Denver is a major headquarters for most of these oil and gas companies. Corporate positions in Denver in addition to positions in the field with these companies are all good jobs. Housing in towns near the wells in Colorado's smaller towns offers a lower cost of living yet is within proximity to a variety of Colorado's recreational attractions.
Colorado Coal Mines
Most Colorado coal is used for electric power generation. Eleven coal mines operate in Colorado, including eight underground mines in Delta, Garfield, Gunnison, La Plata, Rio Blanco, and Routt counties, and three surface mines in Moffat and Montrose counties. All of these mines are more or less in the heart of Colorado and provide good jobs with housing in nearby lesser-known Colorado mountain towns.
The US Forest Service always has an extensive list of job opportunities. Many positions require a degree or some type of training. However, the job types can span from administrative jobs, engineering, airplane pilots or field positions to name a few. Depending on the job, some come with housing or at least seasonal housing. Positions that are in preservations or similar types of places provide housing because the location of work is very remote. Working for the USFS can be a dream job for many. The work is often outside in some of Colorado's most scenic places.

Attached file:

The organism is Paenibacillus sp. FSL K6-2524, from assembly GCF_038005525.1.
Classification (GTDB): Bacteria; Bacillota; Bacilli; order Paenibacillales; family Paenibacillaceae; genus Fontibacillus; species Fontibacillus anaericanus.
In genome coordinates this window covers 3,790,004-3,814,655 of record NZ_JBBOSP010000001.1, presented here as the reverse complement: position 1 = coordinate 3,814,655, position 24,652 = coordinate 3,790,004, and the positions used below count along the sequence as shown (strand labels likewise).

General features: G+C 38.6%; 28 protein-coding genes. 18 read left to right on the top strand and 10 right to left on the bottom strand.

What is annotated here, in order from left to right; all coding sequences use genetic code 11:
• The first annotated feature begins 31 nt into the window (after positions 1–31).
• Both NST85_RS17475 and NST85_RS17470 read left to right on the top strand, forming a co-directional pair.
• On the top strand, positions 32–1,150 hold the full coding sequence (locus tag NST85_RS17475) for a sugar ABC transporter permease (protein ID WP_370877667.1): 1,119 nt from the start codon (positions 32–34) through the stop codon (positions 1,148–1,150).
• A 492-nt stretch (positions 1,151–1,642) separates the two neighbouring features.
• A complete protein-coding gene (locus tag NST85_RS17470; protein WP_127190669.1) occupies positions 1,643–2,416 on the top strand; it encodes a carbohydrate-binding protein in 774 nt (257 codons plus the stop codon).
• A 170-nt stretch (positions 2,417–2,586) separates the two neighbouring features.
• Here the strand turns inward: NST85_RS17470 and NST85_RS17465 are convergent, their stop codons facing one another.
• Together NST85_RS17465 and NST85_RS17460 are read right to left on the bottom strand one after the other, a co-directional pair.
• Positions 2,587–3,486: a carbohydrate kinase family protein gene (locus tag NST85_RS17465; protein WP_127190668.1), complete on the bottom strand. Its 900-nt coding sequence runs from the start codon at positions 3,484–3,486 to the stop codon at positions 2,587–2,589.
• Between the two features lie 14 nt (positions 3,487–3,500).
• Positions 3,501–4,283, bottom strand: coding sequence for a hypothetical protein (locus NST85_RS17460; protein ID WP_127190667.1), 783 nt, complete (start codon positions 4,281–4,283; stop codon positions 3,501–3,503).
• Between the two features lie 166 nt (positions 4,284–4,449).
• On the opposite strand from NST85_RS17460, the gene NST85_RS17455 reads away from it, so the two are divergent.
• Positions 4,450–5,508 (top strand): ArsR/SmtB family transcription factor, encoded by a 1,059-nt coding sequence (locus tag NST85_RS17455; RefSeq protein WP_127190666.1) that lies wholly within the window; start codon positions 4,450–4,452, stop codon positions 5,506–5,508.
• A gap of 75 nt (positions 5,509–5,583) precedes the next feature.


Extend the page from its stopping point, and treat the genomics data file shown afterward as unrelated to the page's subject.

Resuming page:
Taking a close look at the other mountain towns in Colorado is a good idea. Ski resort communities are not the only recreational-minded towns in Colorado but they do happen to be the most expensive. Find mountain towns where your professional pursuit and passions can live together. You might just find a nice small mountain town in Colorado that is everything you hoped for.
by Kathleen Fitzsimmons